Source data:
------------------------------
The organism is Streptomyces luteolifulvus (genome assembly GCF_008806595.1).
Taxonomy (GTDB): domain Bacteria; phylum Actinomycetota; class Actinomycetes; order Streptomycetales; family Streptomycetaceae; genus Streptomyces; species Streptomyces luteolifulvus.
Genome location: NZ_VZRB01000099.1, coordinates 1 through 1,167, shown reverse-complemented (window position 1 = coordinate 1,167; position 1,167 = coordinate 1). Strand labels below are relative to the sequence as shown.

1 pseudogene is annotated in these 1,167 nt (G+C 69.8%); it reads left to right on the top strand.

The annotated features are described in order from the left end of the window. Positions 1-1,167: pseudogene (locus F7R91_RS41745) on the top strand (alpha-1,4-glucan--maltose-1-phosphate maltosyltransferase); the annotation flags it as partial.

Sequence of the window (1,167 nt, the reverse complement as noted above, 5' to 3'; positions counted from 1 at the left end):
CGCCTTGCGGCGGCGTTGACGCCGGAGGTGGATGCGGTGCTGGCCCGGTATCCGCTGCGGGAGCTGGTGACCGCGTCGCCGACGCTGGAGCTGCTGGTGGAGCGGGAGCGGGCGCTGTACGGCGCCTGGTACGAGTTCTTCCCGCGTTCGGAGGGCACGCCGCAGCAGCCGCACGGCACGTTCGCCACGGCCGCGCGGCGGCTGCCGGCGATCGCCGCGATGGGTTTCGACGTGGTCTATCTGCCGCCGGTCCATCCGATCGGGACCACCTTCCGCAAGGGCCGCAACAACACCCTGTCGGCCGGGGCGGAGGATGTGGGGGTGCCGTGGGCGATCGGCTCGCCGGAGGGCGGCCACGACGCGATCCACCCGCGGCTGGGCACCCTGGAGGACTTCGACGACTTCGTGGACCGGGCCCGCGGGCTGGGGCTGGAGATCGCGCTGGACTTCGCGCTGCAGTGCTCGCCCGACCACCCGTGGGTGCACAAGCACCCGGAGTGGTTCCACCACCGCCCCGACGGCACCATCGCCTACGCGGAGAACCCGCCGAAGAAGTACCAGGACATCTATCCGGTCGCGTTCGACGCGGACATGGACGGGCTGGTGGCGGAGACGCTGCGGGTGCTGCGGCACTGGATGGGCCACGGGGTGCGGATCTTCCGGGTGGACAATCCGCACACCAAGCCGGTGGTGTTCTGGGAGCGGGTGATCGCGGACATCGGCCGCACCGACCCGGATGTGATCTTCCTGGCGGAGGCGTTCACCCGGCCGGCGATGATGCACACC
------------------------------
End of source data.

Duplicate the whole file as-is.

The organism is Streptomyces luteolifulvus (genome assembly GCF_008806595.1).
Taxonomy (GTDB): domain Bacteria; phylum Actinomycetota; class Actinomycetes; order Streptomycetales; family Streptomycetaceae; genus Streptomyces; species Streptomyces luteolifulvus.
Genome location: NZ_VZRB01000099.1, coordinates 1 through 1,167, shown reverse-complemented (window position 1 = coordinate 1,167; position 1,167 = coordinate 1). Strand labels below are relative to the sequence as shown.

1 pseudogene is annotated in these 1,167 nt (G+C 69.8%); it reads left to right on the top strand.

The annotated features are described in order from the left end of the window. Positions 1-1,167: pseudogene (locus F7R91_RS41745) on the top strand (alpha-1,4-glucan--maltose-1-phosphate maltosyltransferase); the annotation flags it as partial.

Sequence of the window (1,167 nt, the reverse complement as noted above, 5' to 3'; positions counted from 1 at the left end):
CGCCTTGCGGCGGCGTTGACGCCGGAGGTGGATGCGGTGCTGGCCCGGTATCCGCTGCGGGAGCTGGTGACCGCGTCGCCGACGCTGGAGCTGCTGGTGGAGCGGGAGCGGGCGCTGTACGGCGCCTGGTACGAGTTCTTCCCGCGTTCGGAGGGCACGCCGCAGCAGCCGCACGGCACGTTCGCCACGGCCGCGCGGCGGCTGCCGGCGATCGCCGCGATGGGTTTCGACGTGGTCTATCTGCCGCCGGTCCATCCGATCGGGACCACCTTCCGCAAGGGCCGCAACAACACCCTGTCGGCCGGGGCGGAGGATGTGGGGGTGCCGTGGGCGATCGGCTCGCCGGAGGGCGGCCACGACGCGATCCACCCGCGGCTGGGCACCCTGGAGGACTTCGACGACTTCGTGGACCGGGCCCGCGGGCTGGGGCTGGAGATCGCGCTGGACTTCGCGCTGCAGTGCTCGCCCGACCACCCGTGGGTGCACAAGCACCCGGAGTGGTTCCACCACCGCCCCGACGGCACCATCGCCTACGCGGAGAACCCGCCGAAGAAGTACCAGGACATCTATCCGGTCGCGTTCGACGCGGACATGGACGGGCTGGTGGCGGAGACGCTGCGGGTGCTGCGGCACTGGATGGGCCACGGGGTGCGGATCTTCCGGGTGGACAATCCGCACACCAAGCCGGTGGTGTTCTGGGAGCGGGTGATCGCGGACATCGGCCGCACCGACCCGGATGTGATCTTCCTGGCGGAGGCGTTCACCCGGCCGGCGATGATGCACACC